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Why do we age? Genomes of baby and 103-year-old may offer clue

June 11, 2012|By Rosie Mestel, Los Angeles Times / For the Booster Shots blog
  • Human chromosomes (like the two pictured) seem to undergo changes in the amount of methylation as people age. This might hold a clue to aging, authors say.
Human chromosomes (like the two pictured) seem to undergo changes in the… (?ANDREW SYRED/PHOTO RESEARCHERS )

Why do we get decrepit as we age? Why does skin wrinkle, why do joints decay, organs stiffen and the brain atrophy and the body just generally stop working at its tip-top best, until ... the inevitable? 

Scientists don’t know the answer but are exploring various theories.  An interesting study comparing the genome of a newborn baby boy to that of a 103-year-old man may offer some clues.

The idea: Aging might be caused by decay in the precise way our genes are chemically programed.  

In the body, genes are decorated with little chemical tags to make sure each one is active only when and where it’s supposed to be active. That pattern will differ from cell to cell: You don’t want genes responsible for bone-formation turned on in the liver, nor those that carry instructions for making hair do their thing inside white blood cells. And so on.

One could imagine it would be bad news if this careful tagging started to fall apart. The new study, conducted by scientists in Spain and published in the journal Proceedings of the National Academy of Sciences, found what looks like decay in this careful regulation.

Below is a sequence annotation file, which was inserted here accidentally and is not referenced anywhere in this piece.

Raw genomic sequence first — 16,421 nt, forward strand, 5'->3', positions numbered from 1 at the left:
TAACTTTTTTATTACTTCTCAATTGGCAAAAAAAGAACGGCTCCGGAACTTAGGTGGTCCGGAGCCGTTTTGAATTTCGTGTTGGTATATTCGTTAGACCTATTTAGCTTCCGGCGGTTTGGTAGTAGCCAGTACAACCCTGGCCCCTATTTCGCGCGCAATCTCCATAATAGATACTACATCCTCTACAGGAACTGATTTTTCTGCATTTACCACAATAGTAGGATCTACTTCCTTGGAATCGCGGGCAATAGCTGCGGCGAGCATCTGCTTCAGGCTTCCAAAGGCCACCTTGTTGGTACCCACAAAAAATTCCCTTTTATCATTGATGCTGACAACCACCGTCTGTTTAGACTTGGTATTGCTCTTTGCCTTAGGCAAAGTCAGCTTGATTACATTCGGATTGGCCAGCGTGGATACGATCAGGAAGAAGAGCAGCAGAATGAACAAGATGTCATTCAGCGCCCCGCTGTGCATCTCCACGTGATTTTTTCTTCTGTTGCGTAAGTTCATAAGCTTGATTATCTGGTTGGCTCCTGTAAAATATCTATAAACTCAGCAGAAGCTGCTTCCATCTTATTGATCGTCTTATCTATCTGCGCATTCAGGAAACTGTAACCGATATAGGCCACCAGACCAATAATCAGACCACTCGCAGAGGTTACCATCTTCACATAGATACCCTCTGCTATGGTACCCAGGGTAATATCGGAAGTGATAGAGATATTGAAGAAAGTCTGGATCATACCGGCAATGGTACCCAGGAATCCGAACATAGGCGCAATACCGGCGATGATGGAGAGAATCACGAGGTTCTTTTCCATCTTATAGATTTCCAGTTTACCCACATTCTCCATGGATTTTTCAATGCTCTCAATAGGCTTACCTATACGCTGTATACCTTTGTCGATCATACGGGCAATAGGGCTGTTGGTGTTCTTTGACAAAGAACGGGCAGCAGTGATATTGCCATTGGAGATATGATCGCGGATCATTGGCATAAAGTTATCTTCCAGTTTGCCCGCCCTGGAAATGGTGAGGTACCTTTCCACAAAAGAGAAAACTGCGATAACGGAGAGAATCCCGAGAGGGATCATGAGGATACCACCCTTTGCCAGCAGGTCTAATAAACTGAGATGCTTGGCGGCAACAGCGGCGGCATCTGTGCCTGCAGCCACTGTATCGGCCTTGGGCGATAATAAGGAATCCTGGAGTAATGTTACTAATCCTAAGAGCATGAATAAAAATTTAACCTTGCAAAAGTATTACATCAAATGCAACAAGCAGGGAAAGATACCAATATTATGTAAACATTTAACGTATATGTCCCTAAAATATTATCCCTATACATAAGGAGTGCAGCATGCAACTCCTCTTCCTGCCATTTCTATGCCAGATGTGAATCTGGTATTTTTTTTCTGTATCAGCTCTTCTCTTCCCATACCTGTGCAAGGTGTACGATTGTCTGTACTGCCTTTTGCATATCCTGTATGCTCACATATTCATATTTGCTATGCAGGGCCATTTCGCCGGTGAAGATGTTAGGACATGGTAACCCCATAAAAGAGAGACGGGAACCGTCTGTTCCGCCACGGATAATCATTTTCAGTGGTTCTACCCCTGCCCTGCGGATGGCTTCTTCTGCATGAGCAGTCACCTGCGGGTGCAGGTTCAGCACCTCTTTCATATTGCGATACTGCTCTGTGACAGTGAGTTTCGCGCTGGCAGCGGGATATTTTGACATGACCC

Specifically, the scientists looked at methylation -- the attachment of methyl groups -- of DNA. Methylation occurs at many sites in the genome and has the effect of turning down activity of a gene.

The researchers analyzed the genome of the baby's white blood cells (obtained from cord blood). They found more than 16 million spots where methyl groups had been attached to the baby's DNA.

But when they did the same thing with the old man's DNA (obtained from his white blood cells), they found nearly 500,000 fewer sites with methyl groups attached. The sites weren’t as densely methylated  either.

The scientists got a similar result when they looked in a larger group of 19 Caucasian newborns and 19 Caucasian nonogarians (average age 92.6). And they found an intermediate level of methylation when they examined the white-blood-cell DNA of 19 middle-aged people (average age about 60).

The scientists went on to take a closer look at a few specific genes where they’d spotted changes in methylation in their samples and found that the activity of the genes that had been depleted in methyl groups was, indeed, changed. And they noted that some of the genes -- such as two called Sirtuin 5 and Sirtuin 7 -- are thought from other studies to be involved in the biology of aging. 

That sirtuin-aging story is complex, mind you -- it's a whole family of genes, and a recent study suggested that sirtuins may not be as key to the fountain of youth as had been supposed before. On the other hand, another recent study suggested that one of the sirtuin family expanded lifespan in mice.


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